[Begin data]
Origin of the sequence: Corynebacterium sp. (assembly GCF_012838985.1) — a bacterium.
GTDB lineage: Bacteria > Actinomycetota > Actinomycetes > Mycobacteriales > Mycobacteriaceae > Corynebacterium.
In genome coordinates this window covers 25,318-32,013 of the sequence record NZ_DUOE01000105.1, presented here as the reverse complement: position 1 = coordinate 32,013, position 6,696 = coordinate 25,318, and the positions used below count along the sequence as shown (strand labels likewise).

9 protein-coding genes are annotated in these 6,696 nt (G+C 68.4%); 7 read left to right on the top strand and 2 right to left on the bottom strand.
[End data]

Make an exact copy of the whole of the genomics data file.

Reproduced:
Origin of the sequence: Corynebacterium sp. (assembly GCF_012838985.1) — a bacterium.
GTDB lineage: Bacteria > Actinomycetota > Actinomycetes > Mycobacteriales > Mycobacteriaceae > Corynebacterium.
In genome coordinates this window covers 25,318-32,013 of the sequence record NZ_DUOE01000105.1, presented here as the reverse complement: position 1 = coordinate 32,013, position 6,696 = coordinate 25,318, and the positions used below count along the sequence as shown (strand labels likewise).

9 protein-coding genes are annotated in these 6,696 nt (G+C 68.4%); 7 read left to right on the top strand and 2 right to left on the bottom strand.